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Book Strategy, Structure and Antitrust in the Carbonated Soft Drink Industry


Strategy, Structure and Antitrust in the Carbonated Soft Drink Industry

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    Available in PDF - DJVU Format | Strategy, Structure and Antitrust in the Carbonated Soft Drink Industry.pdf | Language: ENGLISH
    Timothy J. Muris (Author)

    Book details

Pepsi-Cola and Coca-Cola are widely recognized as being two of the premier marketing companies in the world. They have introduced a great variety of new products and package types. They have raised celebrity advertising to a new level. Coca-Cola even changed the formula for Coke. These and other developments in the carbonated soft drink industry came about from major strategy changes by Pepsi-Cola and Coca-Cola. Rather than simply reacting to a changing competitive environment, PepsiCo and The Coca-Cola Company have created and implemented strategies that turned the new environment to their advantage. Although Pepsi-Cola attacked Coca-Cola's dominance and achieved near-parity with Coke in bottled soft drinks, both Coke and Pepsi have benefitted from fighting the Cola Wars. The battle between them has stimulated continuing growth in an industry regularly pronounced by the experts for many years to be on the verge of maturity. One widely ignored aspect of the Cola Wars is the ongoing transformation of the soft drink distribution systems of Coca-Cola and Pepsi-Cola from systems of independent bottlers to captive bottling subsidiaries. Chandler advanced the hypothesis that successful firms develop strategies to take advantage of new opportunities, and that those strategies then determine the organizational structure required for effective implementation. We find that changes in the organization of the two leading carbonated soft drink firms' distribution systems provide support for Chandler's hypothesis. The independent bottling systems were a unique and effective organization for many decades. Changes in the external environment, however, raised the costs of transacting between the parent concentrate manufacturers and their independent bottlers. In particular, the new competitive environment required rapidly changing product and marketing strategies, and the implementation of these strategies required the close cooperation of the distribution systems. In effect, Coke and Pepsi needed to change the organization of their distribution systems to implement effectively the strategies that stimulated the new competitive environment, because the relative transaction costs of the independent bottling systems in the new environment were too high. The book presents a strategic analysis of the history of the industry.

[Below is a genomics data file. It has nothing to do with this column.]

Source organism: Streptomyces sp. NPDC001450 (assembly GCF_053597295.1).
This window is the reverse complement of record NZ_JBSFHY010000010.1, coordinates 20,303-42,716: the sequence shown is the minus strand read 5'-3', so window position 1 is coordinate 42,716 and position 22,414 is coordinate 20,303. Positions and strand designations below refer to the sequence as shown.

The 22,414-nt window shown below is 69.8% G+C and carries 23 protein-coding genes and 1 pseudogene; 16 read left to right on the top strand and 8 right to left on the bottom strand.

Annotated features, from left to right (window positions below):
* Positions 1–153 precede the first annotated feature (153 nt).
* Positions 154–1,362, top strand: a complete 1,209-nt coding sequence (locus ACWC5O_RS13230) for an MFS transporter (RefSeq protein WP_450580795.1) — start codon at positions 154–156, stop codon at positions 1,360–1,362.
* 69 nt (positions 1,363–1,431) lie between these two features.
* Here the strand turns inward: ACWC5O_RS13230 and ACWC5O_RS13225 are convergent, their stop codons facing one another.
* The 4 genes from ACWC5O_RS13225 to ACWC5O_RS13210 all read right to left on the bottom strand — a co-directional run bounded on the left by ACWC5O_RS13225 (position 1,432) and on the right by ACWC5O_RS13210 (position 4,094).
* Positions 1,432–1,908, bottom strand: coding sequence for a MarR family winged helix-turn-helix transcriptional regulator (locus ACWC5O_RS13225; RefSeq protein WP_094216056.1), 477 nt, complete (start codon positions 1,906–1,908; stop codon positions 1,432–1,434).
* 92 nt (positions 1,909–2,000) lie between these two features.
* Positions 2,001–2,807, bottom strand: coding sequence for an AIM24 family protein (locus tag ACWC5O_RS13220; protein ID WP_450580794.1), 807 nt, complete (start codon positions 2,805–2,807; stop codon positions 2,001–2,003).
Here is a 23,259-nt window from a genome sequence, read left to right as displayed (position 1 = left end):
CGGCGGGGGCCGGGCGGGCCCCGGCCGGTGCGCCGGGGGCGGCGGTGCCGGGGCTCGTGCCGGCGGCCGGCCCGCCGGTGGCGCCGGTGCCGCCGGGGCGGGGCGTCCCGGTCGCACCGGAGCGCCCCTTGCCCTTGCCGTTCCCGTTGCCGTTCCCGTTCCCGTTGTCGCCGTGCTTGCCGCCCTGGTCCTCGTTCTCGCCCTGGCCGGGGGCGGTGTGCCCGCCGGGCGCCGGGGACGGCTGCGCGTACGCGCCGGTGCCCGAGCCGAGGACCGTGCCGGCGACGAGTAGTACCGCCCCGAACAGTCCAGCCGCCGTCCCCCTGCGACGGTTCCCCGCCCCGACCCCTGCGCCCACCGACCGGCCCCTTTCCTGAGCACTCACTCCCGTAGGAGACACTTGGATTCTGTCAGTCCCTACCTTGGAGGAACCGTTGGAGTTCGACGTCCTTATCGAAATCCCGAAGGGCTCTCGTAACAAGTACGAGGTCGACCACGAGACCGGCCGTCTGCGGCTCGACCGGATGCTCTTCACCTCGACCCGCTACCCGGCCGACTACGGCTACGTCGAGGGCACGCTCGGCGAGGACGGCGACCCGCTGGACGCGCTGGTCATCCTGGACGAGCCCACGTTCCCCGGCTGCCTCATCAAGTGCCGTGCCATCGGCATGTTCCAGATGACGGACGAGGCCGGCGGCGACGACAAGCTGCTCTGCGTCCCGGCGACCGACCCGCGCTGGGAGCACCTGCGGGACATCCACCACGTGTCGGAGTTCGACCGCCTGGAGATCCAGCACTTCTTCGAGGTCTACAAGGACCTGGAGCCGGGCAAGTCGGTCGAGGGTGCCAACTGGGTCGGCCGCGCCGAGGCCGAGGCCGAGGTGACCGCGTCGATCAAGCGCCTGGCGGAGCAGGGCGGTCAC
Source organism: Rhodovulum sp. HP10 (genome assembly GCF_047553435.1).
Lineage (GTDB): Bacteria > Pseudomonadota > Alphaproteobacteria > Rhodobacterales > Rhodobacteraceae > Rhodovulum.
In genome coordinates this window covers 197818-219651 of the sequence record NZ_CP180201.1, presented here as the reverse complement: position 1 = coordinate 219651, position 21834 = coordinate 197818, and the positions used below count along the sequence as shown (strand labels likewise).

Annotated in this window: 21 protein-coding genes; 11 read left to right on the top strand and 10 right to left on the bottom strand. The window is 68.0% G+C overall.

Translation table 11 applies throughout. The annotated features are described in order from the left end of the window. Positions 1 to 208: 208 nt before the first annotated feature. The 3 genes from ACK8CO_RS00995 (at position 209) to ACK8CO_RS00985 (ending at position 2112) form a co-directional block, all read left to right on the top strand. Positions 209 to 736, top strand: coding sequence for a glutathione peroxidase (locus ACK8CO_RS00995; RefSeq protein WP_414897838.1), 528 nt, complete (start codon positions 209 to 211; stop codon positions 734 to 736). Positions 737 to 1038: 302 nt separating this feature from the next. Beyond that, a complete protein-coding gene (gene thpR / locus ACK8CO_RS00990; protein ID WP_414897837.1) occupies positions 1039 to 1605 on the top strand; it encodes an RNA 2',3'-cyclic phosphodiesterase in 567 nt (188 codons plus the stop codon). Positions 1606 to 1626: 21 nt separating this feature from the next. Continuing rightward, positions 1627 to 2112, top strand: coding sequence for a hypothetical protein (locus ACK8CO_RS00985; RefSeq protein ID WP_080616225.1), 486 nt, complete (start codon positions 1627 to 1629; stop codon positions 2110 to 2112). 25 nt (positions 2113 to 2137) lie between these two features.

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  • Pdf

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Formats for this Ebook

Required Software Any PDF Reader, Apple Preview
Supported Devices Windows PC/PocketPC, Mac OS, Linux OS, Apple iPhone/iPod Touch.
# of Devices Unlimited
Flowing Text / Pages Pages
Printable? Yes

Book details

  • PDF | 272 pages
  • Timothy J. Muris (Author)
  • Quorum Books,U.S. (30 May 1993)
  • English
  • 2
  • Business, Finance Law

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